Thanks for sharing your model. It’s really comprehensive and covers a lot of future projections.as you said it is quiet different from the one I use which is more of a top-down one-size-fits-all kind of model. Your model is a bottom up model where you calculate numbers from the ground up. However, I think in such a model you should project key numbers like sales, profits, net worth, debt besides cashflows and ratios like growth, margins and ROE to to make sure that these numbers are consistent with peers and company’s own past. e,g, if your projections result in a ROE of 35% or a growth rate of 40%, then there should be some justification for these numbers.
Another consistency check to add is terminal price multiples. e.g. terminal PE or PS. This will ensure that exit multiples are in line with averages for similar businesses and valuation model does not assume multiple expansion (or contraction) that is unsustainable.
In my model, I use the exact same approach. I start with the assumption that any business will have a limited ROE which is likely to revert to an average which in turn will be close to nominal GDP growth rate. Hence I normally assume that in the long term strong businesses will generate an ROE of 15-20% in perpetuity while average businesses will generate ROE of 12-15%. In the short term, emerging businesses like Wonderla can and do generate high to very high ROE but that will fall. It’s not possible to say how but it’s not a question of how or if but rather when. A business like Wonderla will generate a good ROE for a long time but I am being conservative in my model as I do not think Wonderla will able to replicate it’s past high profitability in future parks. It’s future parks will have good profitability but not high profitability.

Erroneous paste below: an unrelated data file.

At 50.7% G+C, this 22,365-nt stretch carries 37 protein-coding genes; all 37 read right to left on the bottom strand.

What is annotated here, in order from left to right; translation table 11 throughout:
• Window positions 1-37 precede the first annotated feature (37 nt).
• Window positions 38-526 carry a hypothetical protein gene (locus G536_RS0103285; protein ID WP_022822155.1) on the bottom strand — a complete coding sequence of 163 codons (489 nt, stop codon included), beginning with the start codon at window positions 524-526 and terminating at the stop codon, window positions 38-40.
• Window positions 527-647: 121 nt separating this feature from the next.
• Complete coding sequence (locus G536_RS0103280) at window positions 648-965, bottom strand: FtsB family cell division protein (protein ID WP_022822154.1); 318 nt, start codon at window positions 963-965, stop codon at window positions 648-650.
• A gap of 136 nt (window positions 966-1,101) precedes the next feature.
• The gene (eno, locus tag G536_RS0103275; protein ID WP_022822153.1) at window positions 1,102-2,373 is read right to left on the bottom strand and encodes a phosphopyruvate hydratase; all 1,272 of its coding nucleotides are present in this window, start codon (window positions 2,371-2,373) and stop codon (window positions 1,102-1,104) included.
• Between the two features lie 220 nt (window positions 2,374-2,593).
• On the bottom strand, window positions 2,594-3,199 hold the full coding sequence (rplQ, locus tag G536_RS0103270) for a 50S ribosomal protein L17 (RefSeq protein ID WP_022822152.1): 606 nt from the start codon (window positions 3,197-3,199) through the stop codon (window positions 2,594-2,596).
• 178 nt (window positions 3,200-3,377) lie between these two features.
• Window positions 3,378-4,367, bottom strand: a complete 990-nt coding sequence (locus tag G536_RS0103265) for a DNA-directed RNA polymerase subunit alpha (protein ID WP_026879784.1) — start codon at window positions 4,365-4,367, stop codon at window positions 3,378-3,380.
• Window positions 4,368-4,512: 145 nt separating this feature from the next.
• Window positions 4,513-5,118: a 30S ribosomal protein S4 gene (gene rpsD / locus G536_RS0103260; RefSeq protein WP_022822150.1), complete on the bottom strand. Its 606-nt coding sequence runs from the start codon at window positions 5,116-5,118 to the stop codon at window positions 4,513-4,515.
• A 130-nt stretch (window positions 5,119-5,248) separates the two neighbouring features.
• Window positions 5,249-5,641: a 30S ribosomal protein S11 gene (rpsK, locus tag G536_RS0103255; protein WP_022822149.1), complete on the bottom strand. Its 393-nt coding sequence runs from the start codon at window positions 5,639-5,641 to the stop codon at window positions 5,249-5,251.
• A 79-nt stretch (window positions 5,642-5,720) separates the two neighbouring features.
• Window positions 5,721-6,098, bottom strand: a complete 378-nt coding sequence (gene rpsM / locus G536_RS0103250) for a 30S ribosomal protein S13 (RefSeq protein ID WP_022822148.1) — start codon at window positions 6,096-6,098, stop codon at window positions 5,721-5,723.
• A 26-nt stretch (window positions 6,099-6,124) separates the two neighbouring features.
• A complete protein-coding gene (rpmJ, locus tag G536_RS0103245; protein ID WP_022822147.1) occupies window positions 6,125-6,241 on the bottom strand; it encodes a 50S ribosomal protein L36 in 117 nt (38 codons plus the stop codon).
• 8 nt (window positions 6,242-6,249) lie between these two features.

Another assumption is about terminal growth rate and growth opportunities. You have used 2% which I think is too low. It should be close to 7-8%. let me explain. A business cannot just keep growing forever. Wonderla cannot just keep adding parks in perpetuity. At some point they are going to saturate the market or lose their mojo. Whether it is in 10 years or 50 years is anyone’s guess. They can get into some other line of business but that cannot be assumed in advance. In mature stage, sustainable growth will be slightly less than nominal GDP growth rate (less because a mature business grows at less than average rate while a emerging business grows at above average). Nominal GDP growth rate in 10 or 20 years will less than current rate. since current nominal GDP growth rate is about 12-14%, I am assuming nominal GDP growth rate in 20 years will be 8-10% and growth rate of mature companies will be in the range of 6-10%. For the purpose of valuation, I project dividends and assume company’s dividend payout will be such that sustainable growth rate (ROE * (1-payout ratio)) is close to growth opportunities.
Another way of looking at terminal growth rate is that Wonderla will be able to increase prices 1-2% points higher than inflation and have 2-3% real growth rate in the form of higher footfalls, more parks, ancillary revenues like food and merchandise etc. If you assume inflation (in prices of discretionary items) to be 4% total growth rate works out to be 8% (4% +1.5% + 2.5%)